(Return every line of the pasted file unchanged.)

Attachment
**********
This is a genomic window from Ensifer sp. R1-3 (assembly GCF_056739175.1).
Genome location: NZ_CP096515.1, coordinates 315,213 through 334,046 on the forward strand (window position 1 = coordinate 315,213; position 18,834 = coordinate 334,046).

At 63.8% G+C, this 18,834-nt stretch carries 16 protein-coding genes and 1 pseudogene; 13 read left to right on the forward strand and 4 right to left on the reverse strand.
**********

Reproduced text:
This is a genomic window from Ensifer sp. R1-3 (assembly GCF_056739175.1).
Genome location: NZ_CP096515.1, coordinates 315,213 through 334,046 on the forward strand (window position 1 = coordinate 315,213; position 18,834 = coordinate 334,046).

At 63.8% G+C, this 18,834-nt stretch carries 16 protein-coding genes and 1 pseudogene; 13 read left to right on the forward strand and 4 right to left on the reverse strand.